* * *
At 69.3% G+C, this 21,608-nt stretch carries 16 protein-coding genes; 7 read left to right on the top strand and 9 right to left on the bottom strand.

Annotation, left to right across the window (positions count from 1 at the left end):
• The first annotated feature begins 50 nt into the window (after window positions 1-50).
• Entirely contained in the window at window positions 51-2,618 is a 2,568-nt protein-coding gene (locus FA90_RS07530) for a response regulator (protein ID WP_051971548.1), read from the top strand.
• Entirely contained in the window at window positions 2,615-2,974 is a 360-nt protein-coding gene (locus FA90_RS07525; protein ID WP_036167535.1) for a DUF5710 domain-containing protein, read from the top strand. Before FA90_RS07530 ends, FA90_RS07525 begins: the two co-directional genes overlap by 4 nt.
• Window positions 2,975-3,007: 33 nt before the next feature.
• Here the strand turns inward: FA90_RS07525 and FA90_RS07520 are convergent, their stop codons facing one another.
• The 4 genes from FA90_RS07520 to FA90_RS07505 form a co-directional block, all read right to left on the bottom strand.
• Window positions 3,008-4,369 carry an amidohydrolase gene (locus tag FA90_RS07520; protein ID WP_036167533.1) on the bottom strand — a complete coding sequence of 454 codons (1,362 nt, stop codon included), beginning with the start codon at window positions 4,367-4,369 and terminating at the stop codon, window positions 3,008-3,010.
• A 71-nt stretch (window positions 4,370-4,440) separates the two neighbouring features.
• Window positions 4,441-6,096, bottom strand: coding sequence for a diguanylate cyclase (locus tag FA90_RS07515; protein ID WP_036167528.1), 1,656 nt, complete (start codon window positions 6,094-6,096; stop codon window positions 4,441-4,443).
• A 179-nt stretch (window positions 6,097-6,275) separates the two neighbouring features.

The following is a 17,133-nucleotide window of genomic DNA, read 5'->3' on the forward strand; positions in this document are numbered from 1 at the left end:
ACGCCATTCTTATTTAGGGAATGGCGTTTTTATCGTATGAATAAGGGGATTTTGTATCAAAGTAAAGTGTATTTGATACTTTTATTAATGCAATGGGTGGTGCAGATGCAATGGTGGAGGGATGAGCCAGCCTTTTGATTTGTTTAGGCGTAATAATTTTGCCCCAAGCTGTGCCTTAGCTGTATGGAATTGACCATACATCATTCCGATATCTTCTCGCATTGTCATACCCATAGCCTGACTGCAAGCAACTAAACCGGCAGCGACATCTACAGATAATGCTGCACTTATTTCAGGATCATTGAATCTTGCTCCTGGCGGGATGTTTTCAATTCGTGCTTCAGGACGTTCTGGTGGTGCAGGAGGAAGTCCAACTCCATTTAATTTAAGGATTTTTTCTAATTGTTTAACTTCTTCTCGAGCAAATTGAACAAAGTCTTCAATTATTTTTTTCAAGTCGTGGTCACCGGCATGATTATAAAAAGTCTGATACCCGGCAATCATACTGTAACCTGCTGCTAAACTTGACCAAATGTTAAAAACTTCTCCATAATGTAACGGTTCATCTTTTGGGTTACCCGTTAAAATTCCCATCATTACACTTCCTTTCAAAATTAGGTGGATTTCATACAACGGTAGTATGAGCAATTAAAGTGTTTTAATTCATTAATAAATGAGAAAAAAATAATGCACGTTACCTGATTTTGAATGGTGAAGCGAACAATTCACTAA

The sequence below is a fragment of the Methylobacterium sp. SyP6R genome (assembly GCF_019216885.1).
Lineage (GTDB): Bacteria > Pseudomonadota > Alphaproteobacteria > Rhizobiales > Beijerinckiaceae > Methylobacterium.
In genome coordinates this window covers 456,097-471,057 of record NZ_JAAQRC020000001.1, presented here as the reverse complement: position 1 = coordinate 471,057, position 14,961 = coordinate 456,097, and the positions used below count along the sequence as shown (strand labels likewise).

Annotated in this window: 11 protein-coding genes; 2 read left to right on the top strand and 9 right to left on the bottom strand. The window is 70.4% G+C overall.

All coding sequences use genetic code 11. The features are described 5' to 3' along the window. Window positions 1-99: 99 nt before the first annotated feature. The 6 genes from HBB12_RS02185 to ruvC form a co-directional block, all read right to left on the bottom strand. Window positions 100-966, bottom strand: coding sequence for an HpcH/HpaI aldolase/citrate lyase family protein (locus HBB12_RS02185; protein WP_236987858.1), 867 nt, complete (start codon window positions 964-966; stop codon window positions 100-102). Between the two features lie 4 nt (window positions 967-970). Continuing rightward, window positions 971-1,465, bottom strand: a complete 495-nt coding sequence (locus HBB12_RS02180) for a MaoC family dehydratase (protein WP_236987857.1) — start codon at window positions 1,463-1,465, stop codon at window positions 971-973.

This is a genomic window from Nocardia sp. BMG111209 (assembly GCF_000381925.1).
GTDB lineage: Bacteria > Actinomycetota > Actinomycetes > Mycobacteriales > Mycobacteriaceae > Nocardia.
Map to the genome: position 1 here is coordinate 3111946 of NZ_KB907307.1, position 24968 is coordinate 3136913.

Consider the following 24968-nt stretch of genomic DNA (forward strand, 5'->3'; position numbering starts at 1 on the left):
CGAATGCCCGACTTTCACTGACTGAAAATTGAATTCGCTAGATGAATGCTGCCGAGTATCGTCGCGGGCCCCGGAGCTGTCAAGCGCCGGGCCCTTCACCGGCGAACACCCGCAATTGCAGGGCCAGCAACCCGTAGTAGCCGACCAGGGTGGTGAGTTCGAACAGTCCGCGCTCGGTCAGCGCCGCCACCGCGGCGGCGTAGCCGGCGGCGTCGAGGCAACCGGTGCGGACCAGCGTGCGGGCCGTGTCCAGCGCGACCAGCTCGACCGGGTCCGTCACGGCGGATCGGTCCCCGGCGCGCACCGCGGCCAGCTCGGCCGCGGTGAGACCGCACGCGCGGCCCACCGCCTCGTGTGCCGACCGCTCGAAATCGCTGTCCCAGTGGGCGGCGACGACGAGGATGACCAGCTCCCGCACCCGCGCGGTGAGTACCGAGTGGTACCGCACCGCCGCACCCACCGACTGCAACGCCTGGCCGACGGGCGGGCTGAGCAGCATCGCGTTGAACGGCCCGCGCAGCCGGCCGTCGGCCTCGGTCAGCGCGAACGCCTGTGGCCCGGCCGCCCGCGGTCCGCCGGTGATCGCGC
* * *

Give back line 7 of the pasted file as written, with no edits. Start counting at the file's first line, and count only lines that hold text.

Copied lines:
• Here the strand turns inward: FA90_RS07525 and FA90_RS07520 are convergent, their stop codons facing one another.